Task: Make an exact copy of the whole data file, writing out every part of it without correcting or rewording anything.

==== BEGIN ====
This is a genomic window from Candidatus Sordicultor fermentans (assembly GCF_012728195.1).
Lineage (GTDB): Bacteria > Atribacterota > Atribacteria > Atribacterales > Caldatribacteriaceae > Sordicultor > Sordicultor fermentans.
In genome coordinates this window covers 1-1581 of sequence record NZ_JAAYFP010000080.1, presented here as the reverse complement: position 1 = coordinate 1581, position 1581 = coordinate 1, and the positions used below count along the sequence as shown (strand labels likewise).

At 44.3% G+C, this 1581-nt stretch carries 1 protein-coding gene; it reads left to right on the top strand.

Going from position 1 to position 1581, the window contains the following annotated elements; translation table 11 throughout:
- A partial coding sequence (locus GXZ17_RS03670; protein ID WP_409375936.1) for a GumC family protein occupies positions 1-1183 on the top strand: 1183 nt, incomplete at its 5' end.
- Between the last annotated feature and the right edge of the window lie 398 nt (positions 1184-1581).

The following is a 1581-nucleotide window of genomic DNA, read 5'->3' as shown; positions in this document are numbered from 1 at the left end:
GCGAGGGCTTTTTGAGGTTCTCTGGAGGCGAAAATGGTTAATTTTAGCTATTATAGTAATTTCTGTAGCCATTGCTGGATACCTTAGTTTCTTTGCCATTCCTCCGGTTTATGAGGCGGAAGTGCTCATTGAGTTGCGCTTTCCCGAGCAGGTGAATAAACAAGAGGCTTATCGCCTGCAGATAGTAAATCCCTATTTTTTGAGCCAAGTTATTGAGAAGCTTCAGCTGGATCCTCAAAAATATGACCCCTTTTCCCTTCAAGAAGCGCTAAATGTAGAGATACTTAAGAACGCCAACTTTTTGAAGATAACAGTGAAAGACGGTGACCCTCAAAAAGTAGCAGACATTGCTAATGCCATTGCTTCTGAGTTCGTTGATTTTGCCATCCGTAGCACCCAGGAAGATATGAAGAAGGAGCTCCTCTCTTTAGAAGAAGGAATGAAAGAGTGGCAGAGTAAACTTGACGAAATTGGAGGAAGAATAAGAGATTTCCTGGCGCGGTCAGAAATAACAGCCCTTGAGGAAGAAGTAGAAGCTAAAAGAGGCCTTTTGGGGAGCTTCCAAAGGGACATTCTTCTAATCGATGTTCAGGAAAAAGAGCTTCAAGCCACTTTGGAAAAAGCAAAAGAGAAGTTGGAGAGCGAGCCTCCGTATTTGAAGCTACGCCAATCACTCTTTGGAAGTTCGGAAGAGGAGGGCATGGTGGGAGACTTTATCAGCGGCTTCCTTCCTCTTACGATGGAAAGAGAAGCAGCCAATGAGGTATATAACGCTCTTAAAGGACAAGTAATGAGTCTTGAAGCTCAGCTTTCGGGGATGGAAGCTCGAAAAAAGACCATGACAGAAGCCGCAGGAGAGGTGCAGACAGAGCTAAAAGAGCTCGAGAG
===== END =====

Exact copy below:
This is a genomic window from Candidatus Sordicultor fermentans (assembly GCF_012728195.1).
Lineage (GTDB): Bacteria > Atribacterota > Atribacteria > Atribacterales > Caldatribacteriaceae > Sordicultor > Sordicultor fermentans.
In genome coordinates this window covers 1-1581 of sequence record NZ_JAAYFP010000080.1, presented here as the reverse complement: position 1 = coordinate 1581, position 1581 = coordinate 1, and the positions used below count along the sequence as shown (strand labels likewise).

At 44.3% G+C, this 1581-nt stretch carries 1 protein-coding gene; it reads left to right on the top strand.

Going from position 1 to position 1581, the window contains the following annotated elements; translation table 11 throughout:
- A partial coding sequence (locus GXZ17_RS03670; protein ID WP_409375936.1) for a GumC family protein occupies positions 1-1183 on the top strand: 1183 nt, incomplete at its 5' end.
- Between the last annotated feature and the right edge of the window lie 398 nt (positions 1184-1581).

The following is a 1581-nucleotide window of genomic DNA, read 5'->3' as shown; positions in this document are numbered from 1 at the left end:
GCGAGGGCTTTTTGAGGTTCTCTGGAGGCGAAAATGGTTAATTTTAGCTATTATAGTAATTTCTGTAGCCATTGCTGGATACCTTAGTTTCTTTGCCATTCCTCCGGTTTATGAGGCGGAAGTGCTCATTGAGTTGCGCTTTCCCGAGCAGGTGAATAAACAAGAGGCTTATCGCCTGCAGATAGTAAATCCCTATTTTTTGAGCCAAGTTATTGAGAAGCTTCAGCTGGATCCTCAAAAATATGACCCCTTTTCCCTTCAAGAAGCGCTAAATGTAGAGATACTTAAGAACGCCAACTTTTTGAAGATAACAGTGAAAGACGGTGACCCTCAAAAAGTAGCAGACATTGCTAATGCCATTGCTTCTGAGTTCGTTGATTTTGCCATCCGTAGCACCCAGGAAGATATGAAGAAGGAGCTCCTCTCTTTAGAAGAAGGAATGAAAGAGTGGCAGAGTAAACTTGACGAAATTGGAGGAAGAATAAGAGATTTCCTGGCGCGGTCAGAAATAACAGCCCTTGAGGAAGAAGTAGAAGCTAAAAGAGGCCTTTTGGGGAGCTTCCAAAGGGACATTCTTCTAATCGATGTTCAGGAAAAAGAGCTTCAAGCCACTTTGGAAAAAGCAAAAGAGAAGTTGGAGAGCGAGCCTCCGTATTTGAAGCTACGCCAATCACTCTTTGGAAGTTCGGAAGAGGAGGGCATGGTGGGAGACTTTATCAGCGGCTTCCTTCCTCTTACGATGGAAAGAGAAGCAGCCAATGAGGTATATAACGCTCTTAAAGGACAAGTAATGAGTCTTGAAGCTCAGCTTTCGGGGATGGAAGCTCGAAAAAAGACCATGACAGAAGCCGCAGGAGAGGTGCAGACAGAGCTAAAAGAGCTCGAGAG